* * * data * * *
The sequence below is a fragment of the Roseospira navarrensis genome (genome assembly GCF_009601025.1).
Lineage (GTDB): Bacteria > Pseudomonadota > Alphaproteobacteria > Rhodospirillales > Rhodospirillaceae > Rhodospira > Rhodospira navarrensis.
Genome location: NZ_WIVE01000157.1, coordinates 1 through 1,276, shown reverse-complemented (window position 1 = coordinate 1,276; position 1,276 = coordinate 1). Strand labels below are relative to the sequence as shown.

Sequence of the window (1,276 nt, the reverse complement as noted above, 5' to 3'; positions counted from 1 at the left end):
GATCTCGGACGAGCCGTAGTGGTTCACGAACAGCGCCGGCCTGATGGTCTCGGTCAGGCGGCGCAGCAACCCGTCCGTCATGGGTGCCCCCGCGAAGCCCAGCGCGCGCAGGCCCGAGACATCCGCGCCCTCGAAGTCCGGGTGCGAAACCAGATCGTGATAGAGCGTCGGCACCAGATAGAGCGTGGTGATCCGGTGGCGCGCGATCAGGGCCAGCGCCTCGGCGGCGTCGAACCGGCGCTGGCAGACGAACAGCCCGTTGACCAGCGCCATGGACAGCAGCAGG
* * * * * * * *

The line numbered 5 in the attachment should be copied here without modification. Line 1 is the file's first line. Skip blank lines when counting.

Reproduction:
GATCTCGGACGAGCCGTAGTGGTTCACGAACAGCGCCGGCCTGATGGTCTCGGTCAGGCGGCGCAGCAACCCGTCCGTCATGGGTGCCCCCGCGAAGCCCAGCGCGCGCAGGCCCGAGACATCCGCGCCCTCGAAGTCCGGGTGCGAAACCAGATCGTGATAGAGCGTCGGCACCAGATAGAGCGTGGTGATCCGGTGGCGCGCGATCAGGGCCAGCGCCTCGGCGGCGTCGAACCGGCGCTGGCAGACGAACAGCCCGTTGACCAGCGCCATGGACAGCAGCAGG